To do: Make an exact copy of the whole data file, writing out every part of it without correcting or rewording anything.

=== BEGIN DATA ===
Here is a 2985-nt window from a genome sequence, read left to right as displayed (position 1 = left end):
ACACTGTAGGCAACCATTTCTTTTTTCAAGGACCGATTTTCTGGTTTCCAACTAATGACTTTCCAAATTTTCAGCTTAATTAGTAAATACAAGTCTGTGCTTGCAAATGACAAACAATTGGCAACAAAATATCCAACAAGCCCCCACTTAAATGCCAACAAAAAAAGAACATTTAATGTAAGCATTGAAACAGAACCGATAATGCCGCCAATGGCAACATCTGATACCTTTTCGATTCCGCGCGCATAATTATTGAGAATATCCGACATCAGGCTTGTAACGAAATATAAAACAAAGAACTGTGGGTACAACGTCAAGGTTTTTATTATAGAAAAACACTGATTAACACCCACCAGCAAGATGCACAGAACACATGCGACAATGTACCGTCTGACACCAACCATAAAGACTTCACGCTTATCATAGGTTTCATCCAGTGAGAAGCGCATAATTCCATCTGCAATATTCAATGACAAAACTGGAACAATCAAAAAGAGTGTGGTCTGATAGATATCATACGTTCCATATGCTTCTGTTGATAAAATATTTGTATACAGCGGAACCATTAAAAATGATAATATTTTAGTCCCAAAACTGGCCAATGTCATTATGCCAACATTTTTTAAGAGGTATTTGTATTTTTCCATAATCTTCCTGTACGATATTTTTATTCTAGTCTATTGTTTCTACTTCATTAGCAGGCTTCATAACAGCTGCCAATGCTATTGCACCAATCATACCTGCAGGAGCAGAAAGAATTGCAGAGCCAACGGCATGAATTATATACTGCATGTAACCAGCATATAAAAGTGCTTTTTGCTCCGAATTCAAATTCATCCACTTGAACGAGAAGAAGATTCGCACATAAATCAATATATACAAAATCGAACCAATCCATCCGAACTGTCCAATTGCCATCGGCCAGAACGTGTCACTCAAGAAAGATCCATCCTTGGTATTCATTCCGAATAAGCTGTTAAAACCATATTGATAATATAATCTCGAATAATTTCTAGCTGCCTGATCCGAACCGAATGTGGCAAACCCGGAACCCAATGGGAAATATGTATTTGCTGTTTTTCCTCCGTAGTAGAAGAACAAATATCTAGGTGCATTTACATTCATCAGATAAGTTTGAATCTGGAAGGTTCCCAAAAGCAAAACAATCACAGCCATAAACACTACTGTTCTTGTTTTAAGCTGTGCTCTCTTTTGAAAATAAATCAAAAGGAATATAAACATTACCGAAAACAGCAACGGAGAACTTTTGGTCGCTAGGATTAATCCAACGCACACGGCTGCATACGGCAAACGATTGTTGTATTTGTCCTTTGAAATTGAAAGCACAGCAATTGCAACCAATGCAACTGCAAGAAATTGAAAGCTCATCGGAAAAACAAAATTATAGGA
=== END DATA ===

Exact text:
Here is a 2985-nt window from a genome sequence, read left to right as displayed (position 1 = left end):
ACACTGTAGGCAACCATTTCTTTTTTCAAGGACCGATTTTCTGGTTTCCAACTAATGACTTTCCAAATTTTCAGCTTAATTAGTAAATACAAGTCTGTGCTTGCAAATGACAAACAATTGGCAACAAAATATCCAACAAGCCCCCACTTAAATGCCAACAAAAAAAGAACATTTAATGTAAGCATTGAAACAGAACCGATAATGCCGCCAATGGCAACATCTGATACCTTTTCGATTCCGCGCGCATAATTATTGAGAATATCCGACATCAGGCTTGTAACGAAATATAAAACAAAGAACTGTGGGTACAACGTCAAGGTTTTTATTATAGAAAAACACTGATTAACACCCACCAGCAAGATGCACAGAACACATGCGACAATGTACCGTCTGACACCAACCATAAAGACTTCACGCTTATCATAGGTTTCATCCAGTGAGAAGCGCATAATTCCATCTGCAATATTCAATGACAAAACTGGAACAATCAAAAAGAGTGTGGTCTGATAGATATCATACGTTCCATATGCTTCTGTTGATAAAATATTTGTATACAGCGGAACCATTAAAAATGATAATATTTTAGTCCCAAAACTGGCCAATGTCATTATGCCAACATTTTTTAAGAGGTATTTGTATTTTTCCATAATCTTCCTGTACGATATTTTTATTCTAGTCTATTGTTTCTACTTCATTAGCAGGCTTCATAACAGCTGCCAATGCTATTGCACCAATCATACCTGCAGGAGCAGAAAGAATTGCAGAGCCAACGGCATGAATTATATACTGCATGTAACCAGCATATAAAAGTGCTTTTTGCTCCGAATTCAAATTCATCCACTTGAACGAGAAGAAGATTCGCACATAAATCAATATATACAAAATCGAACCAATCCATCCGAACTGTCCAATTGCCATCGGCCAGAACGTGTCACTCAAGAAAGATCCATCCTTGGTATTCATTCCGAATAAGCTGTTAAAACCATATTGATAATATAATCTCGAATAATTTCTAGCTGCCTGATCCGAACCGAATGTGGCAAACCCGGAACCCAATGGGAAATATGTATTTGCTGTTTTTCCTCCGTAGTAGAAGAACAAATATCTAGGTGCATTTACATTCATCAGATAAGTTTGAATCTGGAAGGTTCCCAAAAGCAAAACAATCACAGCCATAAACACTACTGTTCTTGTTTTAAGCTGTGCTCTCTTTTGAAAATAAATCAAAAGGAATATAAACATTACCGAAAACAGCAACGGAGAACTTTTGGTCGCTAGGATTAATCCAACGCACACGGCTGCATACGGCAAACGATTGTTGTATTTGTCCTTTGAAATTGAAAGCACAGCAATTGCAACCAATGCAACTGCAAGAAATTGAAAGCTCATCGGAAAAACAAAATTATAGGA